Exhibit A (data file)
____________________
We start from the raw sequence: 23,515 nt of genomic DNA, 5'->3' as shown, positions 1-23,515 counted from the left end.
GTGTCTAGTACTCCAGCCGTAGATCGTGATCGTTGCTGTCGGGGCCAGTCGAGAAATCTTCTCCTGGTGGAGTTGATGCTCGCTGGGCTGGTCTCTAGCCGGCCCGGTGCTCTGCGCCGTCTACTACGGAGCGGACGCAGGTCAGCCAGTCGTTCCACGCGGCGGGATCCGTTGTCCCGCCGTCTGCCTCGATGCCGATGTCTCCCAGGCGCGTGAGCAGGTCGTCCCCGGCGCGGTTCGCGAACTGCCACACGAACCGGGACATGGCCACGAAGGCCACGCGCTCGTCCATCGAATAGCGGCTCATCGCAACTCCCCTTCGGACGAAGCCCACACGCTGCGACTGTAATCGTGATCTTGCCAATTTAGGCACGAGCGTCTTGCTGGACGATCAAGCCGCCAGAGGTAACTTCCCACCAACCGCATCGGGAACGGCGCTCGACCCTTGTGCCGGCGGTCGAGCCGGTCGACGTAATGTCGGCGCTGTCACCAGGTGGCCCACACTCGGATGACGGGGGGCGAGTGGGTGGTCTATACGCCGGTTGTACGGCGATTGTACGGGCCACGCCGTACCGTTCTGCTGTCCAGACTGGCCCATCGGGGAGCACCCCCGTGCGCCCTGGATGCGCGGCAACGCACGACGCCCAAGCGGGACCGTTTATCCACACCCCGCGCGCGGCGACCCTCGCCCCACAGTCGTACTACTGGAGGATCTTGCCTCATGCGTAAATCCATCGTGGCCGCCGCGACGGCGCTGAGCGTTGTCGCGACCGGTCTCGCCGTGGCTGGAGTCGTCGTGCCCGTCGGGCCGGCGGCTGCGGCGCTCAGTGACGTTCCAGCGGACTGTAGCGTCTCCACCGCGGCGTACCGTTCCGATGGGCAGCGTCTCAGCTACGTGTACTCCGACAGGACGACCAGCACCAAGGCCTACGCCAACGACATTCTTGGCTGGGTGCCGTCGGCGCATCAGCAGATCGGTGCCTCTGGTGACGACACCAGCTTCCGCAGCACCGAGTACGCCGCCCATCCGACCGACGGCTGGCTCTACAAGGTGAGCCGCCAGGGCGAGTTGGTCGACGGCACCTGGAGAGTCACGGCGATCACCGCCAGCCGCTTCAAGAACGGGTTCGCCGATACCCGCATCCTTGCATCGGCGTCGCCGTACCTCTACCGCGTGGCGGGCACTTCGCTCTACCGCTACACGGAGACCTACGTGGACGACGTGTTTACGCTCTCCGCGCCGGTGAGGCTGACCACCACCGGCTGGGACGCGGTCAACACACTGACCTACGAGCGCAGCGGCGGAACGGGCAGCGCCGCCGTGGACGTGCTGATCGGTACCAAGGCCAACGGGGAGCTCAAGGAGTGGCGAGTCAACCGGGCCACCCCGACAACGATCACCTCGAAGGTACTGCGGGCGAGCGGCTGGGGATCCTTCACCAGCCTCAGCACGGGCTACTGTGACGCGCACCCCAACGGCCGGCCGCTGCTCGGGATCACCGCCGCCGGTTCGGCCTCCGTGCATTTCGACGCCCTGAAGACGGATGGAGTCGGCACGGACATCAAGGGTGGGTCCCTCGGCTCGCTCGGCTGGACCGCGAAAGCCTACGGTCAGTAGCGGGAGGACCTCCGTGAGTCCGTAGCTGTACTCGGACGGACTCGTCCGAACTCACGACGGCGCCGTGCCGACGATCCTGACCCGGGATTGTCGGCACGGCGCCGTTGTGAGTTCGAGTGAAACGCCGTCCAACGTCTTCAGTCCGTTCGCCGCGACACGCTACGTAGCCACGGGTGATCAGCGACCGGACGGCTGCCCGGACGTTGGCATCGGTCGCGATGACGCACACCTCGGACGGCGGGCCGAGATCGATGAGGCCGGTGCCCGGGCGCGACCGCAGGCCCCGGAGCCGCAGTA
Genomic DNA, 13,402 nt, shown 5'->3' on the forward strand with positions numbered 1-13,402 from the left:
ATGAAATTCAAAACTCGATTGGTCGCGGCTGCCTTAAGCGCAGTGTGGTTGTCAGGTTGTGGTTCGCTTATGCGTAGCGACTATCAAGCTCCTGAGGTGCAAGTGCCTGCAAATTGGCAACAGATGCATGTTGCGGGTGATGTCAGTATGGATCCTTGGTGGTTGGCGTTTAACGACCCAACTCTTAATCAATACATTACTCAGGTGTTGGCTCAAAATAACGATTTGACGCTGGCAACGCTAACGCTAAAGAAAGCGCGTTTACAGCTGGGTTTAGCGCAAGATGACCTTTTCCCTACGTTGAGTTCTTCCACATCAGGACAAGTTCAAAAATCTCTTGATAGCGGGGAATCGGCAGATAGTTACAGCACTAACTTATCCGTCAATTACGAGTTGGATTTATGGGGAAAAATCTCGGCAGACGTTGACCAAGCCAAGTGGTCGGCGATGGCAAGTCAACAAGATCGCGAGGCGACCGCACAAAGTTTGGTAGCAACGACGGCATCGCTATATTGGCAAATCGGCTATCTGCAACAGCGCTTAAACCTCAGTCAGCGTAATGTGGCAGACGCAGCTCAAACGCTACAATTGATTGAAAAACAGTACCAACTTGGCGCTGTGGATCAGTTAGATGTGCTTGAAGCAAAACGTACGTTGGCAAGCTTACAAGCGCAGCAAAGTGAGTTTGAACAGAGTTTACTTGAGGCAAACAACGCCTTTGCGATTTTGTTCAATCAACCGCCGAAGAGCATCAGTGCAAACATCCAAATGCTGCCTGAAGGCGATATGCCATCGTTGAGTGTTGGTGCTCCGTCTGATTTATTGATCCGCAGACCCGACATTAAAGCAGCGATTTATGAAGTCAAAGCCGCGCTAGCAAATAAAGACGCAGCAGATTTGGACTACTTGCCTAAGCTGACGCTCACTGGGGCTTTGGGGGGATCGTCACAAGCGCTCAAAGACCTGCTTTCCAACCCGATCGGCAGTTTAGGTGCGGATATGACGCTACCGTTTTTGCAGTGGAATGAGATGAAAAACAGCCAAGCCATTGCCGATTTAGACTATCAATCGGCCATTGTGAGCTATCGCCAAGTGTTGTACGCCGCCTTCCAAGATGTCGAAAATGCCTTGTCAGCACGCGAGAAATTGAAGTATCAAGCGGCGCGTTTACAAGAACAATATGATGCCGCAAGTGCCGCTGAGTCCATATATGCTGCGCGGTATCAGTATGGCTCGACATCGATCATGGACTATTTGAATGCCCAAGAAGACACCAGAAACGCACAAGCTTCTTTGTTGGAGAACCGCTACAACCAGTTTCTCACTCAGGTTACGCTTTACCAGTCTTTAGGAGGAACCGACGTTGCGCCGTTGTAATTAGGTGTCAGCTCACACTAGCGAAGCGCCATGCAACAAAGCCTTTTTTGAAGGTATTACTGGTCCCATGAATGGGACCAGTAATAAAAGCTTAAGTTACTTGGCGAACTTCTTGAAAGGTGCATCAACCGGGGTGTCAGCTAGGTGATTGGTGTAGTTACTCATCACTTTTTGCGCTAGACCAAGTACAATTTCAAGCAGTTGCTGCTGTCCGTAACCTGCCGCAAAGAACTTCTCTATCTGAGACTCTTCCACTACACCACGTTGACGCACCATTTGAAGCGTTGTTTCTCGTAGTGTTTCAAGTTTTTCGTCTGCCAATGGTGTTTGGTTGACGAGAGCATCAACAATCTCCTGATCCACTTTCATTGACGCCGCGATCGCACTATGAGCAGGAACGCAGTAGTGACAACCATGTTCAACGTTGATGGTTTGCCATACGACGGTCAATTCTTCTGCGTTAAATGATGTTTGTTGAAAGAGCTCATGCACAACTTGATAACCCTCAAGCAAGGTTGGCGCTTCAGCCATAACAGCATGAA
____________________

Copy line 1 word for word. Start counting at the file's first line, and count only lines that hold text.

We start from the raw sequence: 23,515 nt of genomic DNA, 5'->3' as shown, positions 1-23,515 counted from the left end.